We can curb human trafficking

What you need to know:

It should be noted that human trafficking is not a cheap venture as facilitators of this vice are highly connected and financially sounding

On July 30, the world commemorated the day against trafficking in persons.

Human trafficking is the trade of humans for the purpose of forced labour, sexual slavery, or commercial sexual exploitation for the trafficker or others.

This may encompass providing a spouse in the context of forced marriage, or the extraction of organs or tissues, including for surrogacy and ova removal.

This year’s theme focuses on the role of technology as a tool that can both enable and impede human trafficking.

With the global increase in the use of technology - intensified by the Covid-19 pandemic and the shift of everyday life to online platforms -- the crime of human trafficking has conquered cyber space.

The internet and digital platforms offer traffickers numerous tools to recruit, transport, exploit, and control victims.

In Uganda, trafficking in persons is very common. In some regions such as Karamoja, children are trafficked to Mbale, Jinja, Kampala and other urban centres for different reasons like child labour, street begging and child sacrifice among others.

However, with the use of technology also lies great opportunity. Future success in eradicating human trafficking will depend on how law enforcement, the criminal justice systems and others can leverage technology in their responses.

This will include aiding investigations to shed light on the modus operandi of trafficking networks; enhancing prosecutions through digital evidence to alleviate the situation of victims in criminal proceedings; and providing support services to survivors.

Prevention and awareness-raising activities on the safe use of the internet and social media could help mitigate the risk of people falling victim to trafficking online.

On the other hand, cooperation with the private sector is important to harness innovation and expertise for the development of sustainable, technology-based solutions to support the prevention and combatting of human trafficking.

According to Ms Agnes Igoye, the deputy chairperson of National  Prevention of Trafficking in person at Ministry of International affairs,   between January and June 30 this year, more than 1,000 cases of human trafficking were registered.

Of these, 1044 suspects have been produced in different courts of law and 125 persons convicted.

However, this represents 11 percent, which is a small figure. So many factors come into play when it comes to litigation and these factors largely frustrate the prosecution.

It is reported that often witnesses shy away from going to courts, investigators are largely facilitated fully to pick up necessary information, exhibits, carry out research, prosecutors are compromised.

It should be noted that human trafficking is not a cheap venture as facilitators of this vice are highly connected and financially sounding. They are capable of frustrating litigation at any cost.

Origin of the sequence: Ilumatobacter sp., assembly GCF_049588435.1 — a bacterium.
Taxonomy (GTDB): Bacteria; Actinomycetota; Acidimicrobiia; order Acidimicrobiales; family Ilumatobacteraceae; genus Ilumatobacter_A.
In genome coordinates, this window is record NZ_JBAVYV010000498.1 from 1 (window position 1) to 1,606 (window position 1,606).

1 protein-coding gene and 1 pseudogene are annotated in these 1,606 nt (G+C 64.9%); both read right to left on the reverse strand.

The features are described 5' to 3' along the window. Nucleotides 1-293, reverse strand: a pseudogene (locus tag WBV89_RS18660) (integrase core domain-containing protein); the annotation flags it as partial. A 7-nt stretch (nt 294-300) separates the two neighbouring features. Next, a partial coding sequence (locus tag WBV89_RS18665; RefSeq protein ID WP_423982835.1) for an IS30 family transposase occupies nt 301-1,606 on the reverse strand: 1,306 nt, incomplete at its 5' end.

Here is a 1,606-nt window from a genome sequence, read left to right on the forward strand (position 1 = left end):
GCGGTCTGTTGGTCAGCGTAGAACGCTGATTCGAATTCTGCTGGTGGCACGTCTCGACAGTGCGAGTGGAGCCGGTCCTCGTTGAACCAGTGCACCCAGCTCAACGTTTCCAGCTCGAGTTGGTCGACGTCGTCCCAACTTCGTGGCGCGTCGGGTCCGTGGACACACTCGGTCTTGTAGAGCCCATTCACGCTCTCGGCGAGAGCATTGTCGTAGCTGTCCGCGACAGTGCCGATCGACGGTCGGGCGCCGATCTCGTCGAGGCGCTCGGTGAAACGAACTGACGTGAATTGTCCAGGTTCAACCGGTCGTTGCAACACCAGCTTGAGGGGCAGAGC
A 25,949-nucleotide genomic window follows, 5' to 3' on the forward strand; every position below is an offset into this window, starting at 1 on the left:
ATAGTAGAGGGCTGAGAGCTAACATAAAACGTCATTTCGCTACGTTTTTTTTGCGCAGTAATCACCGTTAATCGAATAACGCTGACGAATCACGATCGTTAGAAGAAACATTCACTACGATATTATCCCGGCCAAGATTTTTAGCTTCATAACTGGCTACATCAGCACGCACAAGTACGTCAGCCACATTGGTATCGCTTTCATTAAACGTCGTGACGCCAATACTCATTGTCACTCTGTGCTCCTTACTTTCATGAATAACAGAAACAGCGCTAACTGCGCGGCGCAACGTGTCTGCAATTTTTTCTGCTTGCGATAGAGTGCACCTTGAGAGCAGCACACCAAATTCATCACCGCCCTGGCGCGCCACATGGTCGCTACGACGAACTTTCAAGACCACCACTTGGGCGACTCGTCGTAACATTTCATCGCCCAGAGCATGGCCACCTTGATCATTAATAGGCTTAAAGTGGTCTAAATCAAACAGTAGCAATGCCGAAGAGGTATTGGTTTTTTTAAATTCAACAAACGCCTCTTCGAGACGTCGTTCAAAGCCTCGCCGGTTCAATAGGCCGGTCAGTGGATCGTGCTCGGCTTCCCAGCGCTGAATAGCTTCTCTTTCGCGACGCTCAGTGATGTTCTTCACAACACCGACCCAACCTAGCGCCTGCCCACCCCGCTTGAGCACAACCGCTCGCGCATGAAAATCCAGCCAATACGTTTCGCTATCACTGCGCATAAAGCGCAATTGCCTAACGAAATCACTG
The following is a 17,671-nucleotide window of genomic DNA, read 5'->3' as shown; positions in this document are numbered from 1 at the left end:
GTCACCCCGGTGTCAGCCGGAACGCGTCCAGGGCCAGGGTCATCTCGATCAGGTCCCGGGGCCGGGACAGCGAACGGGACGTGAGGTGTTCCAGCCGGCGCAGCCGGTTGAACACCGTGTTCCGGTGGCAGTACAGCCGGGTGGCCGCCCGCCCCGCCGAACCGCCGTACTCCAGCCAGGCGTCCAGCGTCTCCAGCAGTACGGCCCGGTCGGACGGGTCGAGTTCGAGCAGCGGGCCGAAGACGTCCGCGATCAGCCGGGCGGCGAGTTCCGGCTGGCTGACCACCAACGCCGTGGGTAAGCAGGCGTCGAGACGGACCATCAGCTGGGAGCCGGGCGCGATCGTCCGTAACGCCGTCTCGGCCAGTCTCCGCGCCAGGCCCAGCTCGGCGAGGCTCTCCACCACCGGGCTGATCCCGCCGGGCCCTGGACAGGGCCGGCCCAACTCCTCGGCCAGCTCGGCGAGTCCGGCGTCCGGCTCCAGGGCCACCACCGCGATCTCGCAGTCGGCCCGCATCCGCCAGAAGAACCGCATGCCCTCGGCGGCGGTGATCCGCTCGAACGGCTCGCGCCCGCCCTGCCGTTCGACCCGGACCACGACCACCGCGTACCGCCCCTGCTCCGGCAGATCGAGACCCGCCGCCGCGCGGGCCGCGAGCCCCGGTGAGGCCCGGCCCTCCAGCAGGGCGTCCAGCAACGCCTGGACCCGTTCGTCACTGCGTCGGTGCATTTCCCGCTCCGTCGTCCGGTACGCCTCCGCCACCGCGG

However, there are major players in fighting and stopping human trafficking and these include local leaders, airlines, security agencies, judiciary, clearing agents, ticketing companies, parents, labour export companies, and immigration agencies among others.

For instance, local leaders before issuing identification documents should tick boxes of the requestors’ intentions. Similarly, security agencies especially at border points must be keen enough on first time travellers especially if they are young adults. This is because most times the person being trafficked has no idea that they are being trafficked.  Some are threatened, coerced, forced, bribed, or lied too. It’s possible to save someone at this point of exit.

Also, religious leaders can crusade against this problem. They can make it part of your preaching all the time.

On its part, government needs to invest resources in fighting human trafficking especially through awareness. It is evident that civil society organisations are trying their best but they need a lot of support.

 For example, the International Migration Organization (IOM) has been conducting seminars and workshops for aviation players on trafficking, this is a good step. Such training should be extended to local leaders especially in the areas marked red as far as trafficking of persons is concerned.

Government should also fully support the labour export sector. The level of unemployment in this country is high but luckily there is demand for the same labour elsewhere. Any mindful thinking government officer should never think of suspending, slowing or stopping labour migration but streamlining the trade.

Finally, each of us are potential human trafficking promoters. However, we can fight it through possible simple ways like critical observations, asking the right questions, reporting any suspected traffickers and helping the victims.

Samson Tinka

Safety and security consultant


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